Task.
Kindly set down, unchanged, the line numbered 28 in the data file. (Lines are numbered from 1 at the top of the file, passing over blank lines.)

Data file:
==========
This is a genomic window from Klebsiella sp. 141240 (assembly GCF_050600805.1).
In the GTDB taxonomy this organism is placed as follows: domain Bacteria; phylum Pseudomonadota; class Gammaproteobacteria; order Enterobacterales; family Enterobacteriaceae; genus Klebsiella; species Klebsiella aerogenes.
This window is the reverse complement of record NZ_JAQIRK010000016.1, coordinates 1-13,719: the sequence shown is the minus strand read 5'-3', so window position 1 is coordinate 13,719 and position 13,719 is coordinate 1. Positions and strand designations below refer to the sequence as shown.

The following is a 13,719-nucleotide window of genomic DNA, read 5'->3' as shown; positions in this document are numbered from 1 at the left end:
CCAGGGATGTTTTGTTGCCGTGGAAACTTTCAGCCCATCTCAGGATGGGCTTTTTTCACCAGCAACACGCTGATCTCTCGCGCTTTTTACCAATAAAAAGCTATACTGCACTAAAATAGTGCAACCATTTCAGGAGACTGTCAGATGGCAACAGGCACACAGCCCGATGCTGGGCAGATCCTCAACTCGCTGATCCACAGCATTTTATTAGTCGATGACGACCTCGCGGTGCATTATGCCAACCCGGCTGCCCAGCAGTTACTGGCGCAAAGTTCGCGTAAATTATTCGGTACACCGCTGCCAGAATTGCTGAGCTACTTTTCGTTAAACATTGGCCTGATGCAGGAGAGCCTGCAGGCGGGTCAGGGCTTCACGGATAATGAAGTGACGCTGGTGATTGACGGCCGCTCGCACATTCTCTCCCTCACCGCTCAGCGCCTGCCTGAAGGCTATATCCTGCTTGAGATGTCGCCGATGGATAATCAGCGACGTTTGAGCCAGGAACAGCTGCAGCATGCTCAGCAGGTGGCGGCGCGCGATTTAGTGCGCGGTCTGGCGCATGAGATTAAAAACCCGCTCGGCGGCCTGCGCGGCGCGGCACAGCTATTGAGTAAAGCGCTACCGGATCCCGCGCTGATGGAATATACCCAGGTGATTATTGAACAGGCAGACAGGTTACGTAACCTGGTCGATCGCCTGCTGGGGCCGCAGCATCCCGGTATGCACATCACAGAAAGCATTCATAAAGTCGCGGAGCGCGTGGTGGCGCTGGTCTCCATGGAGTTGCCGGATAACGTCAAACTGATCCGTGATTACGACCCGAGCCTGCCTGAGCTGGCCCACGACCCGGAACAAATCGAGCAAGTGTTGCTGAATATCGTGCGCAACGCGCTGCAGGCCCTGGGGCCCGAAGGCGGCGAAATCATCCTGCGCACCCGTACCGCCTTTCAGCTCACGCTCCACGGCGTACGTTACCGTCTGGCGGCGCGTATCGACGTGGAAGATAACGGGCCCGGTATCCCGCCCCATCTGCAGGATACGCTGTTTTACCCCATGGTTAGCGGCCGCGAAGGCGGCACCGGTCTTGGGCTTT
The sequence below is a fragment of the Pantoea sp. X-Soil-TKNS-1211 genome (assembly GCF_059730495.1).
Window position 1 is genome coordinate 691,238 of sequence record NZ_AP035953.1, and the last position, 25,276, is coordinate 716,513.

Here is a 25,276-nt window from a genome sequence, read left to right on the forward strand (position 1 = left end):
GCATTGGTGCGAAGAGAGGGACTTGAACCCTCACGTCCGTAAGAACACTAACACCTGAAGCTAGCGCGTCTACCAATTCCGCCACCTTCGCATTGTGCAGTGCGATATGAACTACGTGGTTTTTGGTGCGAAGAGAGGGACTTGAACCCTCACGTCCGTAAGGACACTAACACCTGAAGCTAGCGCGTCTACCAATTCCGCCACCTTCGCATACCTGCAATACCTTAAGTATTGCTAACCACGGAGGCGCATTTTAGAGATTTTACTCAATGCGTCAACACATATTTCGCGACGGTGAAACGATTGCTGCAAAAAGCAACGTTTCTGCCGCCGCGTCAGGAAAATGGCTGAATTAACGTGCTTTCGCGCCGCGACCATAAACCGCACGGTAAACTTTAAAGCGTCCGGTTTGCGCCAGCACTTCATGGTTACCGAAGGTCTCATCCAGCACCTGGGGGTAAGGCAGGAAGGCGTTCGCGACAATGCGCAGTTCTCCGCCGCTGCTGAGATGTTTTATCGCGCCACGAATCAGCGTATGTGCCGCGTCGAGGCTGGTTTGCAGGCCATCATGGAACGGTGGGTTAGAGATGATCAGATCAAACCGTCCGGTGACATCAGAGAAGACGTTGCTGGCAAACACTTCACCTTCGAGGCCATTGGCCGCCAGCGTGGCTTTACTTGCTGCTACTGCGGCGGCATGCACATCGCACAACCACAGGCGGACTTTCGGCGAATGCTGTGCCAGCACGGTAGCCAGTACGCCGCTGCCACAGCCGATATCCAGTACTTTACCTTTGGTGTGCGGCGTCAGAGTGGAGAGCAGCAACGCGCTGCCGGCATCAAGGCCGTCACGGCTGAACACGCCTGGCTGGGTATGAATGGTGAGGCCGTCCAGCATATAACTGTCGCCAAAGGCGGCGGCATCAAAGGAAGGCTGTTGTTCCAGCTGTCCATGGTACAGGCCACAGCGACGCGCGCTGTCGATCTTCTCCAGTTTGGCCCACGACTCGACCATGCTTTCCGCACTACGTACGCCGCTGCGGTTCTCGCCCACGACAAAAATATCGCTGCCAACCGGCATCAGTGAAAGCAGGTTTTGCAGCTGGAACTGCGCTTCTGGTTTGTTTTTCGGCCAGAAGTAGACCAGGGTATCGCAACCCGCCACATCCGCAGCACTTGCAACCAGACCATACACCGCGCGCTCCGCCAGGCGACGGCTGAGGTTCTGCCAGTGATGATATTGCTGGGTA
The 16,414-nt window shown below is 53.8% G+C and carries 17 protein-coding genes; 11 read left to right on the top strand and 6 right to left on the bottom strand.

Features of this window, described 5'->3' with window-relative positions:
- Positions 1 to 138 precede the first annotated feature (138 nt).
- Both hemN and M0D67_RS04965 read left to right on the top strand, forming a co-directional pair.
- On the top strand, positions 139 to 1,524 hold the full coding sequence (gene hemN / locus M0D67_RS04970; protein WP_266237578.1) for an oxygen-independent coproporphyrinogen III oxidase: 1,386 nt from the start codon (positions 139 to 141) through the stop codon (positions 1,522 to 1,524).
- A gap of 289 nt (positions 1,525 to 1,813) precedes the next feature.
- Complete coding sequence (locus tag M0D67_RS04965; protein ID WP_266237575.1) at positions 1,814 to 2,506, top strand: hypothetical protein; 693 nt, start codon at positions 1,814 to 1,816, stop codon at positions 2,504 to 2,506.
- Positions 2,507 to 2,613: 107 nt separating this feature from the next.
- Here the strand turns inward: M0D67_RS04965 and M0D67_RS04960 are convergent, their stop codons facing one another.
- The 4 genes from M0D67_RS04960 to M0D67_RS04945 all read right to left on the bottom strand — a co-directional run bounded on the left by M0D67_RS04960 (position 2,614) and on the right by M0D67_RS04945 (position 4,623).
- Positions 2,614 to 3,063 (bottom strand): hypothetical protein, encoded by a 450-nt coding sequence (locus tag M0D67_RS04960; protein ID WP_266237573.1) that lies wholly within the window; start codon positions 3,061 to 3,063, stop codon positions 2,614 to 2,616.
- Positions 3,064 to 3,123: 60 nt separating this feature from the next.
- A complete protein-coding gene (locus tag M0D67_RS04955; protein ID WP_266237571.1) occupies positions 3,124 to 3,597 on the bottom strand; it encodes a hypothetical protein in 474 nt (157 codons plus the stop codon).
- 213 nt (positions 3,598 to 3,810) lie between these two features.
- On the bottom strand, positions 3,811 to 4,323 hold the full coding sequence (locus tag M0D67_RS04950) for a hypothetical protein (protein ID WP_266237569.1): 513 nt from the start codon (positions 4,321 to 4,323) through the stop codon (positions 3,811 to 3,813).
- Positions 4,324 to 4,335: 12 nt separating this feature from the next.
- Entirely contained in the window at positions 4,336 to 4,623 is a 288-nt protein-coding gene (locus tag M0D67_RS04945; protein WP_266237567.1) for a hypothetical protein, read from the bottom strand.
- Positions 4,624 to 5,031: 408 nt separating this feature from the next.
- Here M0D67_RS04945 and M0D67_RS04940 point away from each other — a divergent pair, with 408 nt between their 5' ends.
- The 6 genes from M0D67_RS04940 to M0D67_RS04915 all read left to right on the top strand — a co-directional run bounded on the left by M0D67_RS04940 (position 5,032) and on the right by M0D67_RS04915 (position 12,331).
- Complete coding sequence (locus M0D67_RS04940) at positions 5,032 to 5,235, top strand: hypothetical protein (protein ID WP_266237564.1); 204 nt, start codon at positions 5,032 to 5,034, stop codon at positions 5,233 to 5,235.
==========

- Here M0D67_RS04945 and M0D67_RS04940 point away from each other — a divergent pair, with 408 nt between their 5' ends.